{fun facts}


Much folklore surrounds the Chihuahua breed. The ancient Aztec culture of Central America may have used the dogs for religious sacrifice, burying them with their dead masters so the person’s sins could be transferred to the dog. Some people believe the Chihuahua’s small warm body can be used to relieve stomach upset and arthritis, or to discourage asthma attacks! True or not, the stories show the Chihuahua has long been a cherished companion.



Country of Origin: The Chihuahua (affectionately called 'Chi') may descend either from tiny, hairless Chinese dogs or the South American 'Techichi', a favored pet which was buried with the deceased in the hope they would lead the way to the afterlife. Modern Chihuahuas hail from Chihuahua, Mexico. They are the smallest dog breed and the oldest North American breed. They rocketed to popularity in the U.S when famous Latin musician Xavier Cugat made a Chihuahua his constant public companion, and remain extremely popular to this day. Famous Chihuahuas include the Taco Bell Chihuahua, Ren from 'Ren and Stimpy', and Ducky, the 2007 ‘Guinness Book of World Records’ winner for ‘World's Smallest Living Dog’.


Size: The Chihuahua has a shoulder height of 15-23 cm (6-9 in) and weighs 1-3 kg (2-5.5 lbs). Chihuahuas have an apple shaped head with a short, pointy muzzle, large erect ears, and tiny feet. The tail may curve over the back or side. There are also chihuahuas commonly reffered to as deer head also; they have longer skinny legs and a slimmer well defined head with a longer muzzle.


Coat: The Chihuahua can have a long or short coat. A variety of colors are acceptable, including sand, chocolate, silver, chestnut, and blue. A variety of patterns including sable and masks are also possible. The variety of possibilities makes classification difficult.


Character: Chihuahuas are intelligent, graceful, and sometimes too brave for their own good. They usually bond with only one person and become highly devoted, frequently kissing the owner's face (with or without approval). The Chihuahua is reserved around strangers, and may attempt to defend their owner, usually with little effect. Chihuahuas are tenacious, proud, and very energetic.


Temperament: Chihuahuas can usually live with other dogs and cats without problem. They get along particularly well with other Chihuahuas. It is important to socialize the Chihuahua as a puppy to prevent overt aggressiveness. Small children may regard the Chihuahua as a toy, and their teasing can cause it to snap or bite. It is preferable not to leave the Chihuahua with children under the age of 12, unless they are well taught or supervised.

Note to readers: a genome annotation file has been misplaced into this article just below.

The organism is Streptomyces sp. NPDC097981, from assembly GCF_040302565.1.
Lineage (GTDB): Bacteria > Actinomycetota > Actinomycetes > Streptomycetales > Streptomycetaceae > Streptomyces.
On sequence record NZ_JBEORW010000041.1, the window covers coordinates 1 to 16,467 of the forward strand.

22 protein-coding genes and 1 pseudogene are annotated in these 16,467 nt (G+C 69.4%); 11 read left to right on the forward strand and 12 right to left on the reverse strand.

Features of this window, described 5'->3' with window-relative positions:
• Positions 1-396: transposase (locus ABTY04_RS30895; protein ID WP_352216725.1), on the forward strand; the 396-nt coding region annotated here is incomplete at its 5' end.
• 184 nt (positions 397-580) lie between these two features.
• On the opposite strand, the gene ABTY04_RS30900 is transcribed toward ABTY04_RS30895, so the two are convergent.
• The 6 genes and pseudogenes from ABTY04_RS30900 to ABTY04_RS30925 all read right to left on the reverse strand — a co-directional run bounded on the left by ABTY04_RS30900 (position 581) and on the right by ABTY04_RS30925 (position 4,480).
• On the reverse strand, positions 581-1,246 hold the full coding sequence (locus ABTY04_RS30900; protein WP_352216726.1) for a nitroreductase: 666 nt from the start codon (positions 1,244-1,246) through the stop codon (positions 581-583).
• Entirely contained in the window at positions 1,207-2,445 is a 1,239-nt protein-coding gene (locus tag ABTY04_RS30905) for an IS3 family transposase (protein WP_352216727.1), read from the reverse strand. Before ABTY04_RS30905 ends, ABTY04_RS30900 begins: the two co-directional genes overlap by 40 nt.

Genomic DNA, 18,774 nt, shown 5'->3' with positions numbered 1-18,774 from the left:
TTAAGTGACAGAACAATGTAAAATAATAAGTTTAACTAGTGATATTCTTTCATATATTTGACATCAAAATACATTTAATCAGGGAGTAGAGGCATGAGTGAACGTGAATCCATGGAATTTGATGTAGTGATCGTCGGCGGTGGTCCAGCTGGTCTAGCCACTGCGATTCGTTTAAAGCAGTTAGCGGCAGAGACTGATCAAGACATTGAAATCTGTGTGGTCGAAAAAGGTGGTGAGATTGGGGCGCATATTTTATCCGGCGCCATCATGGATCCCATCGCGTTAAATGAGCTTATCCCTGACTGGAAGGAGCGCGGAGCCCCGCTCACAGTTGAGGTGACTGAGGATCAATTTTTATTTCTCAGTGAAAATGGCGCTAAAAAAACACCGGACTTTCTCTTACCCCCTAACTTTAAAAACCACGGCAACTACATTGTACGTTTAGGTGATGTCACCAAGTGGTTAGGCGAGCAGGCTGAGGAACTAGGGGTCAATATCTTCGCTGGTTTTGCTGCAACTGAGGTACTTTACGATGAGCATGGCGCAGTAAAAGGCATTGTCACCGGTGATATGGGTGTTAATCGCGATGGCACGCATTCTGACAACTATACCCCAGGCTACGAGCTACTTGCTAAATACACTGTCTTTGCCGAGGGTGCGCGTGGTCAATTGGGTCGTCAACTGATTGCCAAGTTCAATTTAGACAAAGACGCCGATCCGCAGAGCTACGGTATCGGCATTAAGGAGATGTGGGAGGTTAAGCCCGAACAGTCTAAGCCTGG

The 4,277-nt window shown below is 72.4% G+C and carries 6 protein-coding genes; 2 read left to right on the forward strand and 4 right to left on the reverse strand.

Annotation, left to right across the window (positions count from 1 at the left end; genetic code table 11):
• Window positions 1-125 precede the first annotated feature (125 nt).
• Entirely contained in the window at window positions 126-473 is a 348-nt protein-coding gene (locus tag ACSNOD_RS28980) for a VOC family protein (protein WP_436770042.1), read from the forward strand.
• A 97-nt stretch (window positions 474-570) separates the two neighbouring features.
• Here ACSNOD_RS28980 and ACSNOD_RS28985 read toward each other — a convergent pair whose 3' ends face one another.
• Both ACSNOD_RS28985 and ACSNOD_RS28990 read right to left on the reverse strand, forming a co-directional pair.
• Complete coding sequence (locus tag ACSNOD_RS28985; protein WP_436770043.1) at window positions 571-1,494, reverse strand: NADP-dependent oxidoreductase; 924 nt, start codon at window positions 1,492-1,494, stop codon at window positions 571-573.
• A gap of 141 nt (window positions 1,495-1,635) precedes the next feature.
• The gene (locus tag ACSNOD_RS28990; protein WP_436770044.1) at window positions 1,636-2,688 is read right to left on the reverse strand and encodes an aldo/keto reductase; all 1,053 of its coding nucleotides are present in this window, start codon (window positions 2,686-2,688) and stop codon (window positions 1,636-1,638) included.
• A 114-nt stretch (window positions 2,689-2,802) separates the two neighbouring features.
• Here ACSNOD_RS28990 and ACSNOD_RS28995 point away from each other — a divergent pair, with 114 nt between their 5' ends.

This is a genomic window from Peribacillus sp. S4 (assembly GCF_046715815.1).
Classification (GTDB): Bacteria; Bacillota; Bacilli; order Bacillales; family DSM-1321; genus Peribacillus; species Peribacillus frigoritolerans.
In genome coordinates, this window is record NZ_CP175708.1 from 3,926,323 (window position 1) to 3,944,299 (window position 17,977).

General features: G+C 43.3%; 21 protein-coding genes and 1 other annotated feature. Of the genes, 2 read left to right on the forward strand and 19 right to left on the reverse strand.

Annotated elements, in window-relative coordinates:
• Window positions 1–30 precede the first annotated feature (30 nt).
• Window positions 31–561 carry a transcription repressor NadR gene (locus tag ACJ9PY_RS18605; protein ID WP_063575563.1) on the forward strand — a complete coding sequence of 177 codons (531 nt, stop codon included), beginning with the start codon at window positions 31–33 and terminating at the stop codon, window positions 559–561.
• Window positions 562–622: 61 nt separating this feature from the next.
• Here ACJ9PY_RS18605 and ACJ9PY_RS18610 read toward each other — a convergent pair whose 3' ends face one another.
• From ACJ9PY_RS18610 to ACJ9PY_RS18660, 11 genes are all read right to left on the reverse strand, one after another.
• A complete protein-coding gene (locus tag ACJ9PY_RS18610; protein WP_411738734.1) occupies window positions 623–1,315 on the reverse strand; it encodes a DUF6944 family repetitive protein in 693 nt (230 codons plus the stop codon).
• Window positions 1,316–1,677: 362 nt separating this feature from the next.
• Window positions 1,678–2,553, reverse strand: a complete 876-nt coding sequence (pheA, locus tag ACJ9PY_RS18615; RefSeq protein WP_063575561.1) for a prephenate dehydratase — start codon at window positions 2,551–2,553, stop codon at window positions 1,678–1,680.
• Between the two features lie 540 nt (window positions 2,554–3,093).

Care: Chihuahuas require regular grooming with a brush and comb for their long coat. The Chihuahua’s claws must be kept trimmed, and its teeth must be checked frequently for tartar buildup. Chihuahuas get cold easily and should be kept in a warm environment. The small nose may cause wheezing or snoring. The Chihuahua should not be overfed. There is typically a soft spot on the top of the skull; this is normal and is usually closed by adulthood. The Chihuahua has a long life span at 14-18 years.


Training: Although they are usually not trained because of their small size, Chihuahuas are eager to learn. The Chihuahua may require patience and effort to housebreak; for this reason they are sometimes only paper trained.


Activity: Chihuahuas can usually get all the exercise they need by running around indoors. If the dog becomes overweight it should be allowed to walk rather than carried from room to room. Chihuahuas may be taken for short walks but are not an outdoorsy breed.



To control your Chihuahua’s barking habits, you should first try to understand why your Chihuahua pet is misbehaving.



4 Reasons why Chihuahuas may Bark Unnecessarily:


1. The Chihuahuas are an over-possessive breed of dog. They have immense dedication and affection for their owners. This often leads to aggressiveness towards strangers.


2. Dogs, in general, enjoy human company. Owners who follow busy daily schedules often keep their dogs confined in their apartments. Keeping them in seclusion for long hours might trigger certain disorders in canines.


3. Chihuahuas have a habit of intimidating bigger dogs. Excessive barking is a manifestation of this habit and this often invites trouble for them when they get mauled by these bigger dogs.


4. Confining dogs to crates and keeping them on leash for a long time might infuriate them. Dogs dislike confinement and they bark ceaselessly to call their owners’ attention and to set themselves free.


Chihuahuas are very intelligent dogs and if handled properly, they are easily trainable. Every Chihuahua owner should try to impart training to the Dog – to make it an obedient, well behaved and social pet. And by early socialization, handling separation anxiety in an effective way, you will be able to control your Chihuahua's barking and even other bad behavior like biting, chewing, digging, nipping at your feet etc.